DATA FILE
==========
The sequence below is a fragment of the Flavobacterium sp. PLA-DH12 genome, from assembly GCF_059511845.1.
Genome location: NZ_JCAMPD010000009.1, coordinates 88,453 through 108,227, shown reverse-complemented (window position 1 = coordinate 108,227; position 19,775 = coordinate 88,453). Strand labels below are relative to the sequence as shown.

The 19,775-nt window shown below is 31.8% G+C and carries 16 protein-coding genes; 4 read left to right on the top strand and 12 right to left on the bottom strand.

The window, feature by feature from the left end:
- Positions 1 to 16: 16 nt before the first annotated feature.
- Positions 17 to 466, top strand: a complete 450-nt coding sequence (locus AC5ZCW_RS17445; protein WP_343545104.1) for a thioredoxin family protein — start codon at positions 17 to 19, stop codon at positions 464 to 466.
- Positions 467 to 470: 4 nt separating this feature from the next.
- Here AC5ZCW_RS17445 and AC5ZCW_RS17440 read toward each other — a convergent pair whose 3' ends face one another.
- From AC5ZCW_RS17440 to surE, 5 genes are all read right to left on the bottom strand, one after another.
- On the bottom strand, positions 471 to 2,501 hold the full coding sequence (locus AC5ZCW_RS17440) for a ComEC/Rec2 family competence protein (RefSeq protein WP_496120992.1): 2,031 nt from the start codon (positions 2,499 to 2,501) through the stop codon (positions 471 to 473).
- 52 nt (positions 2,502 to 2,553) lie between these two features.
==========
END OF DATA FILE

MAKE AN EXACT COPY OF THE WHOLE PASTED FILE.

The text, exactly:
The sequence below is a fragment of the Flavobacterium sp. PLA-DH12 genome, from assembly GCF_059511845.1.
Genome location: NZ_JCAMPD010000009.1, coordinates 88,453 through 108,227, shown reverse-complemented (window position 1 = coordinate 108,227; position 19,775 = coordinate 88,453). Strand labels below are relative to the sequence as shown.

The 19,775-nt window shown below is 31.8% G+C and carries 16 protein-coding genes; 4 read left to right on the top strand and 12 right to left on the bottom strand.

The window, feature by feature from the left end:
- Positions 1 to 16: 16 nt before the first annotated feature.
- Positions 17 to 466, top strand: a complete 450-nt coding sequence (locus AC5ZCW_RS17445; protein WP_343545104.1) for a thioredoxin family protein — start codon at positions 17 to 19, stop codon at positions 464 to 466.
- Positions 467 to 470: 4 nt separating this feature from the next.
- Here AC5ZCW_RS17445 and AC5ZCW_RS17440 read toward each other — a convergent pair whose 3' ends face one another.
- From AC5ZCW_RS17440 to surE, 5 genes are all read right to left on the bottom strand, one after another.
- On the bottom strand, positions 471 to 2,501 hold the full coding sequence (locus AC5ZCW_RS17440) for a ComEC/Rec2 family competence protein (RefSeq protein WP_496120992.1): 2,031 nt from the start codon (positions 2,499 to 2,501) through the stop codon (positions 471 to 473).
- 52 nt (positions 2,502 to 2,553) lie between these two features.